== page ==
The appeal of the Willys Jeep knows no borders, no barriers
In his book Crusade in Europe, General Dwight D. Eisenhower named, along with the DUKW amphibious vehicle, “four other pieces of equipment that most senior officers came to regard as among the most vital to our success in Africa and Europe [which] were the bulldozer, the jeep, the 2½-ton truck, and the C-47 airplane.”
“Curiously enough,” he added, “none of these is designed for combat.”
It’s a bit difficult to imagine a Willys Jeep as designed for anything less than war, though, especially when you’re sitting on a two-inch-thick, canvas-covered, foam cushion with all the comfort of a fakir’s bed—you really wouldn’t want to drive one of these for too long on the road. Besides, the original Jeep was ordered and specified by the U.S. Department of War; the clue’s in the name.
For Jeep is the quintessence of utility: stripped to the bare bones and caparisoned for combat; its five-dial instrument panel; pioneer tools (spade and axe) strung alongside the cab; a big steel steering wheel mounted on a column that looks like a jouster’s lance pointing at your chest; and lots of helpful stencils about the 40mph top speed, how to engage the 4×4 system, and the maximum seating capacity (five).
There’s a standard H700 military key sticking out of the slot just waiting to bury itself in my knee. I’m told that just about any H700 key will start a Jeep, but that the earliest examples didn’t have keys at all, which perhaps explains why so many plots in the TV series M*A*S*H centre round a stolen Jeep. There’s even a scabbard for an M1 Garand carbine, which I’d been really looking forward to firing, although that seems to have been left off this example.
Turn the key, press the starter, and the 2.2-litre, 60bhp/105lb-ft Go-Devil engine churns slowly into dignified, battle-proven life. The late great Alan Coren once wrote in Punch magazine about how, when the balloon went up, he’d like to be astride a BSA, in a Despatch Rider’s Coat, with a hip flask full of cherry brandy and a slab of Bendicks Sporting & Military chocolate in his pocket. Surely this Jeep must be the four-wheeled equivalent of Coren’s BSA.
So how did I get here, on a clear, chilly morn in a late Scottish autumn on the avenue up to Skibo Castle in Dornoch, Sutherland?
I’ll come back to this.
It was on July 11, 1940, that the U.S. War Department sent out to 135 U.S. manufacturers its specifications for a small, lightweight, three-seat, four-wheel-drive vehicle. The instructions said they had 11 days to respond, 49 days to build a running prototype, and 75 days to produce a run of 70 vehicles. Just two manufacturers responded.One of them was American Bantam, based in Butler, Pennsylvania. It had been born out of the wreckage of American Austin Car Co. and had long triumphed the idea of a small off-road vehicle to replace the horse. Its first formal attempt was laid out in early 1940 and was called the Bantam Reconnaissance Car.
Unsurprisingly, the War Department’s specification was a dream for this little company and fitted right in with the long-held ideas of chief engineer Harold Crist and president Frank Fenn, which were painstakingly drafted and formalised by Karl Probst, the firm’s prodigious engineer and designer.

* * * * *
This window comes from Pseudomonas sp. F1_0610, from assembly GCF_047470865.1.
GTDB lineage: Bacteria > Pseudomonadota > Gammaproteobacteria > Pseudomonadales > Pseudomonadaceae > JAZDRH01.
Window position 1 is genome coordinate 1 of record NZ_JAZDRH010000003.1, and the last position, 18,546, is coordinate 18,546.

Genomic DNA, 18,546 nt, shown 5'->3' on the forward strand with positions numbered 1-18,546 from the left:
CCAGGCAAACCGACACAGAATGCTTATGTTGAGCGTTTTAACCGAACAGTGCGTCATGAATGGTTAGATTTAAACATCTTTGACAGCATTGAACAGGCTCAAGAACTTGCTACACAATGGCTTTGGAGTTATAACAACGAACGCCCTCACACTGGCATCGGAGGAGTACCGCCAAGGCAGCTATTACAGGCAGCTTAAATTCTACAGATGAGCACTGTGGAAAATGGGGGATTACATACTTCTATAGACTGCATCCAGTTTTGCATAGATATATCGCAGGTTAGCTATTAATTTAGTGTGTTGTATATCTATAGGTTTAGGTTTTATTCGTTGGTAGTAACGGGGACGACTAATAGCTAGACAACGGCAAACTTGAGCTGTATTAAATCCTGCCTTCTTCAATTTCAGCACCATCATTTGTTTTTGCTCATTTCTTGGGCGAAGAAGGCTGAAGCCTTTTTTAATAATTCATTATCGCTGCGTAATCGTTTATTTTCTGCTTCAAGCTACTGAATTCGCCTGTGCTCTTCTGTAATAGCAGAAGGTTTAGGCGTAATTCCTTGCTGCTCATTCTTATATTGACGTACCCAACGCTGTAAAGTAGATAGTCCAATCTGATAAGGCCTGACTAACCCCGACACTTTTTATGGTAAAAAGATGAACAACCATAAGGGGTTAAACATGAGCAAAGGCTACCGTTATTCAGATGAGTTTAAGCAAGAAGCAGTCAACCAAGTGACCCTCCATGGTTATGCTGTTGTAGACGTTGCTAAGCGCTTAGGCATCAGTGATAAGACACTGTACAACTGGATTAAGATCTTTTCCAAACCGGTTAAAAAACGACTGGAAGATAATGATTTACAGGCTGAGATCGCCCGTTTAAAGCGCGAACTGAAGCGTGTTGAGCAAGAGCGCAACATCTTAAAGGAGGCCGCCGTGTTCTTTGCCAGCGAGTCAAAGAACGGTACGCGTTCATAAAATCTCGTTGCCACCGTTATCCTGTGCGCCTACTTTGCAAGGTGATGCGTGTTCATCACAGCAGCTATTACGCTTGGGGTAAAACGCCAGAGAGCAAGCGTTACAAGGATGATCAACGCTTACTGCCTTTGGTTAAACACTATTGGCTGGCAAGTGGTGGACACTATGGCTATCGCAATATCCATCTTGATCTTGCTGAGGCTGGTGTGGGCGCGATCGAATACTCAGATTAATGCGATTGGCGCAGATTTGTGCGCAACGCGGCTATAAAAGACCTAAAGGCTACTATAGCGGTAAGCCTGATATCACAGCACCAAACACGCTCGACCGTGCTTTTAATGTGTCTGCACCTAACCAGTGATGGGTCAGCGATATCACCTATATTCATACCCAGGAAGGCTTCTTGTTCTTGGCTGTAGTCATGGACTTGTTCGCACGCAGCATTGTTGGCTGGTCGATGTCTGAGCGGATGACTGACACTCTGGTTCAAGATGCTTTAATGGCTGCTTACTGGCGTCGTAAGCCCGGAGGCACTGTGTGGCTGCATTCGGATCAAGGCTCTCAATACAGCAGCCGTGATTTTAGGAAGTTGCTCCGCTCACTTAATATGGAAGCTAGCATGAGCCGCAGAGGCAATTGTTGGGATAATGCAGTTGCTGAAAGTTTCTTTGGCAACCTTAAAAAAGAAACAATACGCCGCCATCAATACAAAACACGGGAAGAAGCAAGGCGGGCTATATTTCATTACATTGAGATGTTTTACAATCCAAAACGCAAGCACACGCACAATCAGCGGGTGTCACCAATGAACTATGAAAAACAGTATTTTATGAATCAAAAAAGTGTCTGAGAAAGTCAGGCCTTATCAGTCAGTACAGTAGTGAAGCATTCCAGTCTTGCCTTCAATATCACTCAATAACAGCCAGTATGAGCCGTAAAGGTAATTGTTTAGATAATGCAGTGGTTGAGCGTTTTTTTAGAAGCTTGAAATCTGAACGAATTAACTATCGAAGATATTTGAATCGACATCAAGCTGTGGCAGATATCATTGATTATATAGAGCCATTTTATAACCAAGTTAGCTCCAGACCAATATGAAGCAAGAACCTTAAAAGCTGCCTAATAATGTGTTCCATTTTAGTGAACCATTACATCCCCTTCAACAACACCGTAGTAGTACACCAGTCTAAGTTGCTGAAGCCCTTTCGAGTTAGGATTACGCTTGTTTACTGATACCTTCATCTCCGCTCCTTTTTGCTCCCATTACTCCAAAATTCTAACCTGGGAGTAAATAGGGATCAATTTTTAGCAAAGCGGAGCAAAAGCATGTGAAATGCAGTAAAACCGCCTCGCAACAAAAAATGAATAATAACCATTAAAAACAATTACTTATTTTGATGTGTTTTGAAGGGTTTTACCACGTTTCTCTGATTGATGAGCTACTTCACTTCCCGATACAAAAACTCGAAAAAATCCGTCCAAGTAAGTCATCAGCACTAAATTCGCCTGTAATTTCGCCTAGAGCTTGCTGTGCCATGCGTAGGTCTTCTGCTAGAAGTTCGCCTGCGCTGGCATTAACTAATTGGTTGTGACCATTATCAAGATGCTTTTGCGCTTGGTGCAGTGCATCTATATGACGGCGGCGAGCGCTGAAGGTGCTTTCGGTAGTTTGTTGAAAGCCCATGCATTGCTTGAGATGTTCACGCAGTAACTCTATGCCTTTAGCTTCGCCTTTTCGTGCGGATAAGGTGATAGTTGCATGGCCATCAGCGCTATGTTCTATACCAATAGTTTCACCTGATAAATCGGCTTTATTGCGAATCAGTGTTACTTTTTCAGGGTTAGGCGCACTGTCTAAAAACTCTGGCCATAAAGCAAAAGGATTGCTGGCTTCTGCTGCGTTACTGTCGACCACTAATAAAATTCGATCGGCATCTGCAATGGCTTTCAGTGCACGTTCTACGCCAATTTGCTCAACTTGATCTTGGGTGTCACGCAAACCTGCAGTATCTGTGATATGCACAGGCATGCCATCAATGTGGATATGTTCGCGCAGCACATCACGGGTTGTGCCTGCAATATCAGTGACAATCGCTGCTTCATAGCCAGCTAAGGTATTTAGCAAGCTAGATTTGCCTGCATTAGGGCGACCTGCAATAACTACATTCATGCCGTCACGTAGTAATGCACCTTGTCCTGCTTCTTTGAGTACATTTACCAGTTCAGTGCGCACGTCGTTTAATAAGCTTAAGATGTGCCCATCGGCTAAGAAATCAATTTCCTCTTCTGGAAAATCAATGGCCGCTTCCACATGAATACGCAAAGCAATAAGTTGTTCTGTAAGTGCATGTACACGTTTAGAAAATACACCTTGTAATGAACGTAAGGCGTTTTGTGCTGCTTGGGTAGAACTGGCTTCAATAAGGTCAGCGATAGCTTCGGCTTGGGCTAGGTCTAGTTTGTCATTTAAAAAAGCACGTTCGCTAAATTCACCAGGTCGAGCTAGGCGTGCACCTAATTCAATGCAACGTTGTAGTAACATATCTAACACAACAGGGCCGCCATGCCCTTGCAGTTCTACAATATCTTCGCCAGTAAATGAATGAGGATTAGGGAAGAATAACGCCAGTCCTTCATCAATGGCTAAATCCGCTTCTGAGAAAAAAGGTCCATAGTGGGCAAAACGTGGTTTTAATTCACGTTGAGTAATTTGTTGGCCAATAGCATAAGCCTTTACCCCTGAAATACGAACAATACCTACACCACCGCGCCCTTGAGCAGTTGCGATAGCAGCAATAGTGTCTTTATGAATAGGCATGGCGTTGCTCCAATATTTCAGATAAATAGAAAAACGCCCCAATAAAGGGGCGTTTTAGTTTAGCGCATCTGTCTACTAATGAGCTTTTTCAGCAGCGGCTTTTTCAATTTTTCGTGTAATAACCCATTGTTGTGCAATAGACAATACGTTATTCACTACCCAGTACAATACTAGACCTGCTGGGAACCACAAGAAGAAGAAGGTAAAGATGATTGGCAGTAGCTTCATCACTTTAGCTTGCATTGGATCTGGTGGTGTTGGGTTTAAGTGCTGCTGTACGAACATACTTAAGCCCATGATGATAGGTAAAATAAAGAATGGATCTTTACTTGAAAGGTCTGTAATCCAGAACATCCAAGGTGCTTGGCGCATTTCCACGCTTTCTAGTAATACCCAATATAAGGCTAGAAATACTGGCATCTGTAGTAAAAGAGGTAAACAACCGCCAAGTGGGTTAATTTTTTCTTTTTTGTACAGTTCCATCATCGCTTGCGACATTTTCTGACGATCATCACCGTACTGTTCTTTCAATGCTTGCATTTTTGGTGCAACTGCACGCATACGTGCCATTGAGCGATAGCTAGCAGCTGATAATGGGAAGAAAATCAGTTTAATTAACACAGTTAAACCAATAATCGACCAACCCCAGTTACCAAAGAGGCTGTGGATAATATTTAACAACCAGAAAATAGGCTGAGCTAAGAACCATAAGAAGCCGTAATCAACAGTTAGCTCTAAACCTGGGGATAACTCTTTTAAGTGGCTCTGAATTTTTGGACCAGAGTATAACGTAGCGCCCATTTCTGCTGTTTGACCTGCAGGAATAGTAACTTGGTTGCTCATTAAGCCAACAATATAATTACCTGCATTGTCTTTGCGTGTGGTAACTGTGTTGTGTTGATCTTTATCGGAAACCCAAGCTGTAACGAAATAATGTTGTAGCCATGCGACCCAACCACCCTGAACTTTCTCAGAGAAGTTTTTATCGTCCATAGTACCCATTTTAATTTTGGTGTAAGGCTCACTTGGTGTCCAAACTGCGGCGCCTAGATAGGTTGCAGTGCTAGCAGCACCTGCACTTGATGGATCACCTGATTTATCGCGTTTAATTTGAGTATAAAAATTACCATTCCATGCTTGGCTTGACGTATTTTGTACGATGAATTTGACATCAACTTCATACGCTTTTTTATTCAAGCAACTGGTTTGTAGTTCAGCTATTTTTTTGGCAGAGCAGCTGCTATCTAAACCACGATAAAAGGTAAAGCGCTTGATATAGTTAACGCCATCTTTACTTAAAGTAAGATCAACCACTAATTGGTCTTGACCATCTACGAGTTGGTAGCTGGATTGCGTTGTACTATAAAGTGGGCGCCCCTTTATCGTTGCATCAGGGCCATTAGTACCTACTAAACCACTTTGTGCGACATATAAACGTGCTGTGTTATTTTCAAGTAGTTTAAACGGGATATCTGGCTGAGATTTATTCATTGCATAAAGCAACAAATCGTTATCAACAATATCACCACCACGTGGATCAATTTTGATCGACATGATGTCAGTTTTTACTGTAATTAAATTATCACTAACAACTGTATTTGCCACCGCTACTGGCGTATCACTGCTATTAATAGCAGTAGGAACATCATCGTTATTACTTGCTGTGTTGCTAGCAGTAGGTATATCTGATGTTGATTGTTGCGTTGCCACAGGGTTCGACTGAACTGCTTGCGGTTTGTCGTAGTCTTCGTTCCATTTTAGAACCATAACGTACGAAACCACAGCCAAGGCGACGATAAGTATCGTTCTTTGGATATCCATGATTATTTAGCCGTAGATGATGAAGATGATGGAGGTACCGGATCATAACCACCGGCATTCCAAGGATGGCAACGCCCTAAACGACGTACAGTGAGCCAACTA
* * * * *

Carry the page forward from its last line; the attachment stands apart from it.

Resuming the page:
The other firm to submit a bid was Willys Overland, based in Toledo, Ohio. Formed in 1908, at one time it was the second largest manufacturer of cars in America behind Ford.
We’ve made such rock stars of bloomin’ car designers these days, that it’s a salutary lesson to recall that Probst started work on July 17, finished on the 19th, and delivered it all to the War Department on the 22nd. Great (and highly alliterative) the Bantam Blitz Buggy might have been, it was clear that Bantam didn’t stand a wax cat’s chance in hell of making the kind of production schedule the War Department had in mind.
So, in one of the most perfidious acts in the motor industry (ranking alongside Rolls-Royce hiding behind the front of The British Equitable Trust to buy out Bentley Motors), the War Department handed Probst’s blueprints to Willys and Ford to ask them to cost out production of the Blitz Buggy. I mean come on, Ford didn’t even submit a design!
Ford and Willys produced their own interpretations of Bantam’s design. Ford’s was the GPW, whose initials might have contributed to the “Jeep” name (or it could have been the Popeye cartoon character Eugene the Jeep; or, as long-suffering mechanics put it, Just Enough Essential Parts). Willys unveiled the MB. And Bantam, well, it was was graciously allowed to produce utility trailers.
And so the U.S. Army Truck, ¼-ton, 4×4, command reconnaissance vehicle got built, and in what numbers. More than 650,000 Jeeps were built during the war, over a quarter of non-combat production output of the US and far out-numbering the German’s Kübelwagen, which could barely muster 50,000 units.
In the process, Ford and Willys took everything away from Bantam. Ford patented a nine-bar vertical grille, so Willys patented its own now-celebrated version with seven vertical bars and patented the Jeep name. And while they all squabbled about who did and got what, the Bantam company faltered and died. In 1956, its trailer production was taken over by American Rolling Mills.
So, unwrap a square of Bourneville chocolate (Coren’s Bendicks isn’t available anymore), slot first in the three-speed ‘box, and lift the army-boot-sized metal clutch. A characteristic of the cable-and-lever-operated clutch is that it tends to engage all at once, which is made worse by age, a lack of lubrication, and a dearth of experience. It might explain the abrupt getaway of these vehicles we tend to see on screen, such as in Steven Spielberg’s Band Of Brothers series (Is it me or did the production department use at least half the world’s extant Jeeps?).